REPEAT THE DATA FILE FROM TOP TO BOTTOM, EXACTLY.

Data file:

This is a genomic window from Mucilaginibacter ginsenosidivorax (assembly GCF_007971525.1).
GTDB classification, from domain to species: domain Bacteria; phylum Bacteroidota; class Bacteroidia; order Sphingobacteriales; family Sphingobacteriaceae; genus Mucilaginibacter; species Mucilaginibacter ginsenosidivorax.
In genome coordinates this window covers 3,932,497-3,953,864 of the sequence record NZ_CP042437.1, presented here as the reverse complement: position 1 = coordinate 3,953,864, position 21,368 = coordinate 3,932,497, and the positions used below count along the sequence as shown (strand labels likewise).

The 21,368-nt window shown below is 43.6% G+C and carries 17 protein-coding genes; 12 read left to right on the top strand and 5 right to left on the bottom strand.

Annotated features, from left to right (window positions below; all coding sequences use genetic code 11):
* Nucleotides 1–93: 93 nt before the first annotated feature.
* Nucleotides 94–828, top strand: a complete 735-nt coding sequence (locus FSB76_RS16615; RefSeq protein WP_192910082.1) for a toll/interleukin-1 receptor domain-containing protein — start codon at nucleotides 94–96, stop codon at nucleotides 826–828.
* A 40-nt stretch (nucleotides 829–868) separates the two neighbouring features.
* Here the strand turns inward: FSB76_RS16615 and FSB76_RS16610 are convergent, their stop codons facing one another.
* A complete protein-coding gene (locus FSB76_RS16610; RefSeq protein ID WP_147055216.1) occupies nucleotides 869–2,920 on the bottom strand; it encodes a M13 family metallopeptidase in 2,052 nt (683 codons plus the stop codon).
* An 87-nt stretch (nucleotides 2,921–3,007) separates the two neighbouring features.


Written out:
This is a genomic window from Mucilaginibacter ginsenosidivorax (assembly GCF_007971525.1).
GTDB classification, from domain to species: domain Bacteria; phylum Bacteroidota; class Bacteroidia; order Sphingobacteriales; family Sphingobacteriaceae; genus Mucilaginibacter; species Mucilaginibacter ginsenosidivorax.
In genome coordinates this window covers 3,932,497-3,953,864 of the sequence record NZ_CP042437.1, presented here as the reverse complement: position 1 = coordinate 3,953,864, position 21,368 = coordinate 3,932,497, and the positions used below count along the sequence as shown (strand labels likewise).

The 21,368-nt window shown below is 43.6% G+C and carries 17 protein-coding genes; 12 read left to right on the top strand and 5 right to left on the bottom strand.

Annotated features, from left to right (window positions below; all coding sequences use genetic code 11):
* Nucleotides 1–93: 93 nt before the first annotated feature.
* Nucleotides 94–828, top strand: a complete 735-nt coding sequence (locus FSB76_RS16615; RefSeq protein WP_192910082.1) for a toll/interleukin-1 receptor domain-containing protein — start codon at nucleotides 94–96, stop codon at nucleotides 826–828.
* A 40-nt stretch (nucleotides 829–868) separates the two neighbouring features.
* Here the strand turns inward: FSB76_RS16615 and FSB76_RS16610 are convergent, their stop codons facing one another.
* A complete protein-coding gene (locus FSB76_RS16610; RefSeq protein ID WP_147055216.1) occupies nucleotides 869–2,920 on the bottom strand; it encodes a M13 family metallopeptidase in 2,052 nt (683 codons plus the stop codon).
* An 87-nt stretch (nucleotides 2,921–3,007) separates the two neighbouring features.